The explosion of information which characterizes this academic generation is felt tenfold in the newly emerging disciplines of women's studies. The International Congress on Women in Music has recognized this explosion in its programs, providing the vehicle for an impressive number of participants to speak on an amazing scope of subjects. The schedule for the Second International Congress (at the University of Southern California, April 2-4) presented over twice the number of sessions as the Ann Arbor meeting, in fewer hours, and with 18 panels, ten of them in one day.
Thus the Ann Arbor Conference was small, but the women who performed came from 15 states—Maine to Saskatchewan, Texas to Virginia—and it must be called a national meeting in the fullest sense. The meetings were held in the Rackham building, whose lovely concert hall provided an ambience of serenity and beauty and allowed the meetings a physical and symbolic focus. No two events were scheduled at the same time, the emphasis was clearly on the music, and although there were a few research papers, there was but one panel, at the end, set off by its subject matter and by its placement in the small amphitheater on the fourth floor of the Rackham building. A recital closed the Conference, in the Concert Hall, replying to the opening recital of newly-composed works by presenting the oldest music heard at the meetings: works by Isabella Leonarda and Elisabeth Jacquet de La Guerre.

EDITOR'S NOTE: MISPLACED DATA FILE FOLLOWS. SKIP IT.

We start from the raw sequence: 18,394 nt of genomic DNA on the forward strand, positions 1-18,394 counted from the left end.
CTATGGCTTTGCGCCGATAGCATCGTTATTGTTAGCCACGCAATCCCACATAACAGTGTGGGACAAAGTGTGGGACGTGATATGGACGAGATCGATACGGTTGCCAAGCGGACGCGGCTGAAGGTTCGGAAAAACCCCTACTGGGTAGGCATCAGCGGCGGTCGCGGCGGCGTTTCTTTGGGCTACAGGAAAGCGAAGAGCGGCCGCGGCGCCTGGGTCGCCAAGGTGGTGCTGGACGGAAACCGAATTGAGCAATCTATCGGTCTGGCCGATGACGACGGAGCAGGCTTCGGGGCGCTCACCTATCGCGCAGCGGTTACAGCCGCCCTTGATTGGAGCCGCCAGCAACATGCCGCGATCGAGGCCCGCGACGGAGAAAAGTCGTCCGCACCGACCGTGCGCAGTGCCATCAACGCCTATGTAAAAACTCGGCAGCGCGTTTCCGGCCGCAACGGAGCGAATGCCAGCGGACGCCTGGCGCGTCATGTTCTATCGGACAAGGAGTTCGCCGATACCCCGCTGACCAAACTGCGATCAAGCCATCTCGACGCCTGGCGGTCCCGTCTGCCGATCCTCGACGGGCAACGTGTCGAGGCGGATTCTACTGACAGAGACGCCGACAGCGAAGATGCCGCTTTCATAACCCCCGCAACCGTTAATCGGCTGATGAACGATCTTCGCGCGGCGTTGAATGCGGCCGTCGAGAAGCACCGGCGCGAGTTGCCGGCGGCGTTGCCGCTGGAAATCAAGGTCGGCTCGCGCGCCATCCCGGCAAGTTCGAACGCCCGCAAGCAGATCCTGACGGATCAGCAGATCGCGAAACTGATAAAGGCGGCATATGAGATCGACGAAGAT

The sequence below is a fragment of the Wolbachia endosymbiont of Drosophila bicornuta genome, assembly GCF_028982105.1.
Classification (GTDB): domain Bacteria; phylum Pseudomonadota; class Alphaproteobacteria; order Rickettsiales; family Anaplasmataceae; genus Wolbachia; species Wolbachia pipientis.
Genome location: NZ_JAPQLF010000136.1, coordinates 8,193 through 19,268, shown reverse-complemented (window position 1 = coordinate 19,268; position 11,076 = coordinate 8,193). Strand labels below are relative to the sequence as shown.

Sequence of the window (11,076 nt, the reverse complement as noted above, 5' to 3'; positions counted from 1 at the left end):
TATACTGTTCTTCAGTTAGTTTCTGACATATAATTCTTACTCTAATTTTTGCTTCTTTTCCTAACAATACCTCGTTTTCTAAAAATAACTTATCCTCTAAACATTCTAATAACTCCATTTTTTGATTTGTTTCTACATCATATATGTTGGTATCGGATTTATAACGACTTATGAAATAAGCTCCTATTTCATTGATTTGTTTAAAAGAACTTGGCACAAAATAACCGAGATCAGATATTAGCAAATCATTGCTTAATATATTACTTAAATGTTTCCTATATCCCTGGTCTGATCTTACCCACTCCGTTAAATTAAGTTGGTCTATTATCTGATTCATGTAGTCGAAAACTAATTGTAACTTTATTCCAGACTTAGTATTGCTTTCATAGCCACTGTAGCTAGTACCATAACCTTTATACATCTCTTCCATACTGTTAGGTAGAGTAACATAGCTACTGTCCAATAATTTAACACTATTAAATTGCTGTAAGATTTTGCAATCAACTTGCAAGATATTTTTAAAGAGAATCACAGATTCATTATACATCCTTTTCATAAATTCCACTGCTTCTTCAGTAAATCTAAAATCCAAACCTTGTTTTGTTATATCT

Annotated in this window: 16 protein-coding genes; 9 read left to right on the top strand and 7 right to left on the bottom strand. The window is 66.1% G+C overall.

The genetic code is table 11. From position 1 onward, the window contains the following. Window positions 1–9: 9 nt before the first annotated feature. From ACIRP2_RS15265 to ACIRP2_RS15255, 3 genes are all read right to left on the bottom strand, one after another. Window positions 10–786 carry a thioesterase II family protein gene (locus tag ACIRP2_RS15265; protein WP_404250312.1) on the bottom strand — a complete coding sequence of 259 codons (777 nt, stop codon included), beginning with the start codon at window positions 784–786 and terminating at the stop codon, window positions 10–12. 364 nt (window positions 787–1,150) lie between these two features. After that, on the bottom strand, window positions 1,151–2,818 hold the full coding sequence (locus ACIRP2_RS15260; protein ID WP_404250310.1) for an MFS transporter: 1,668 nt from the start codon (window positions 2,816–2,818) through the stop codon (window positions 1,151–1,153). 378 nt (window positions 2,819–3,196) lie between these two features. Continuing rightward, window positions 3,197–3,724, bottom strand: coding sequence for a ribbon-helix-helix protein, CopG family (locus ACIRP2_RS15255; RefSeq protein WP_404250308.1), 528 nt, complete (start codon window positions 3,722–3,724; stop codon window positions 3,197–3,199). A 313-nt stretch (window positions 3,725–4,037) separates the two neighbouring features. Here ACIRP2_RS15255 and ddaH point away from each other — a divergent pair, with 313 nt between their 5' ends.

The meat of the conference was the performance of music by sixty women composers, most of it from the last 150 years. All performances were live and the standard was high in both technique and in the respect and enthusiasm which characterized the attitude of the participants, who were neither condescending nor defensive, but above all else genuine.